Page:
The High Court agreed, ruling that there is no fixed definition of "intellectual property" and that the law should not be defined too narrowly.
Lawyers for Mulcaire argued that the House of Lords ruling on whether Hello! magazine could protect photos of a celebrity wedding made it clear that confidential information was not a form of intellectual property. They said that this meant that Mulcaire should not be bound by the exception to PSI.
Mr Justice Vos agreed that the Hello case meant that confidential information was not necessarily intellectual property, but said that to take the exception to PSI to be valid only in intellectual property cases was too restrictive an interpretation.
"I do not accept [Mulcaire's lawyers'] suggested limitation on the meaning of 'technical or commercial information'," he said. "If the information needed also to be a species of intellectual property, it would be very narrow indeed, and there is no limitation of that kind implied from the words of the legislation. Rather, I take the view that the 'technical or commercial information' with which [the exception] is concerned is any such information that can be protected as such by action."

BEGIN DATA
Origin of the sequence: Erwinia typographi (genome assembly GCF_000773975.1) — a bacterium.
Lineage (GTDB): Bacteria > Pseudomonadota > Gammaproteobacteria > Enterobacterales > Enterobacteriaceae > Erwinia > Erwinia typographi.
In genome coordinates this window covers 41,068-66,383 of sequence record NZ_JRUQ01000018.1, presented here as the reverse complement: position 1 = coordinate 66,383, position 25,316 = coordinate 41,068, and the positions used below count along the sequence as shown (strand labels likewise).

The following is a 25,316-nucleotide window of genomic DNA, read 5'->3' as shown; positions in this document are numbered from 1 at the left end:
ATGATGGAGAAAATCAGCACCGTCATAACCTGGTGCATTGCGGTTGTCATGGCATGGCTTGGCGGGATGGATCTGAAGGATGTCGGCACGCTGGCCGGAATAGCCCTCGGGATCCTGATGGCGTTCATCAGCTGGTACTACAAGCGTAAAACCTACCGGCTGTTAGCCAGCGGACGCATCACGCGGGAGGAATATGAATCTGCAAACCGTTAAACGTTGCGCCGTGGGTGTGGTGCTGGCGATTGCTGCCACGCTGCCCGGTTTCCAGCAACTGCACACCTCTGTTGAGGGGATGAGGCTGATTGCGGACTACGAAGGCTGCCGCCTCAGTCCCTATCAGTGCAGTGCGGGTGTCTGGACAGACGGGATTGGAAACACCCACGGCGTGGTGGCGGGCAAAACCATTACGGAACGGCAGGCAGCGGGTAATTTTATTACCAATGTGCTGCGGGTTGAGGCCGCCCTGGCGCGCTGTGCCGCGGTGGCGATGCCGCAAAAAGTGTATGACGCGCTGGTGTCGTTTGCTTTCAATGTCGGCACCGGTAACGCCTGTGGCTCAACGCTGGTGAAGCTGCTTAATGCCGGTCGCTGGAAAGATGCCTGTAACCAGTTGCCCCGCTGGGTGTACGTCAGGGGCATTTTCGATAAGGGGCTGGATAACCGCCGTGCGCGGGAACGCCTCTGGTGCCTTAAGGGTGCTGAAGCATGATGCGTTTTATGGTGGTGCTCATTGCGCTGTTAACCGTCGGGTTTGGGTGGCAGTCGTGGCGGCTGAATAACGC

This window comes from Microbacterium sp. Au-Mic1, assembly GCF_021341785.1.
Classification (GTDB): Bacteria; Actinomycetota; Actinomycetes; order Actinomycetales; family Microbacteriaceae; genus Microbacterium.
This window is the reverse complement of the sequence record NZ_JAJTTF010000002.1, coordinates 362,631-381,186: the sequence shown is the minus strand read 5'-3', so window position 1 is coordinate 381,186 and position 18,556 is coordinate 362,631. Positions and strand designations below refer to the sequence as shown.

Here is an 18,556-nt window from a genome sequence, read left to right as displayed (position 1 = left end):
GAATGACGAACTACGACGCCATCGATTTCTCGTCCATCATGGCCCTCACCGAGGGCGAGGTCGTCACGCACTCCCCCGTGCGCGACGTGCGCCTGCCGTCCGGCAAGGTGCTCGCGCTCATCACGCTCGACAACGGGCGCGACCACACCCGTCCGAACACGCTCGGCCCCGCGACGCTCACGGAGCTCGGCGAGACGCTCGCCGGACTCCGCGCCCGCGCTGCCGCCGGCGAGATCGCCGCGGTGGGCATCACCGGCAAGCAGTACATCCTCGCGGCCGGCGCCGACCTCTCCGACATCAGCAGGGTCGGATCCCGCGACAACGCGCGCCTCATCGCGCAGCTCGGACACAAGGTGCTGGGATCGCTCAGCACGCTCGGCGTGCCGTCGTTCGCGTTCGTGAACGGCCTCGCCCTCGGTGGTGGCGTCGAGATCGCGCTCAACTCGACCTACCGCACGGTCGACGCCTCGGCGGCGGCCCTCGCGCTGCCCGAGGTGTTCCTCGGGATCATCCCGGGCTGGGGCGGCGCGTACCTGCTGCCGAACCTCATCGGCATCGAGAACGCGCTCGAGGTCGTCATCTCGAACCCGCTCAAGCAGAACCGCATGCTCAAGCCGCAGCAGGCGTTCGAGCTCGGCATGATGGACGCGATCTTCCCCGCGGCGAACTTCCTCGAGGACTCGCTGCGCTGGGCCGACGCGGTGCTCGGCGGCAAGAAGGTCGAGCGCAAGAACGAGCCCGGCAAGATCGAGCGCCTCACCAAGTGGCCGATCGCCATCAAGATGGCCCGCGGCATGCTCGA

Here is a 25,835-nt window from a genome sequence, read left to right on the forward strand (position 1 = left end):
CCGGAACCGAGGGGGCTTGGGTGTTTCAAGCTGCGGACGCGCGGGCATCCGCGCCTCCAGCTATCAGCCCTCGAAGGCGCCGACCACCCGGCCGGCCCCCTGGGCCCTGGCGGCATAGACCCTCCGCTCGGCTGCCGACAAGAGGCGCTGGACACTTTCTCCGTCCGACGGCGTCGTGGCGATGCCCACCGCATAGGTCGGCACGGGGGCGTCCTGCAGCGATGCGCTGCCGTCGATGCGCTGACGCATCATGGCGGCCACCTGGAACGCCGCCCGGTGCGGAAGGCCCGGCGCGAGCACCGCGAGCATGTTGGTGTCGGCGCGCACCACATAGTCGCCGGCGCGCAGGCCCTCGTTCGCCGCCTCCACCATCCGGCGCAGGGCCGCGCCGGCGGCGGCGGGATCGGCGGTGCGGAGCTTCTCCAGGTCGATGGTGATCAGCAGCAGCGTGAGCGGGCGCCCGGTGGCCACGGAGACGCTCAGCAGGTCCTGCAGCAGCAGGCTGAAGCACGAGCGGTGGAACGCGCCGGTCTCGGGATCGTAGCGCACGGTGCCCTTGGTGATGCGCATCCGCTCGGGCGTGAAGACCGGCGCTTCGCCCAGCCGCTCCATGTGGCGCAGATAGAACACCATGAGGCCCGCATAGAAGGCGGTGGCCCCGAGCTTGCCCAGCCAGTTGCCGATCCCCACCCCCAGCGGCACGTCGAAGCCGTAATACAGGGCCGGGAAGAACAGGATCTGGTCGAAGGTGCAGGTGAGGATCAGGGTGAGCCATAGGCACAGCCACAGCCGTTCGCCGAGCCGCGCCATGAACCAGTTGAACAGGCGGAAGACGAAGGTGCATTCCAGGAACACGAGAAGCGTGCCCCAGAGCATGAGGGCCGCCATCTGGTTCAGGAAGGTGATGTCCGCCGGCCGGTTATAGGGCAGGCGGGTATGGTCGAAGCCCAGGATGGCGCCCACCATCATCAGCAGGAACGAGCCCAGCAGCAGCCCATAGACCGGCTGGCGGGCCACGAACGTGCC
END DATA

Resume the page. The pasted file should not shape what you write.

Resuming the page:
"A review of intellectual property textbooks shows that there is no universal definition of the term [intellectual property], which is no doubt why Parliament has adopted a variety of definitions for differing situations," said the judge.
"Parliament must be taken to have been deliberately expanding the meaning of 'intellectual property' when it included the words 'technical and commercial information' in the string of meanings alongside patent, trade mark, copyright, and registered design (and the later added 'design rights' in 1988)," said the ruling.
Mulcaire cannot now refuse to answer questions or provide information in the case, and must also provide information about other alleged victims of phone hacking whose identities had been blacked out in documents provided to the Court, the High Court said.
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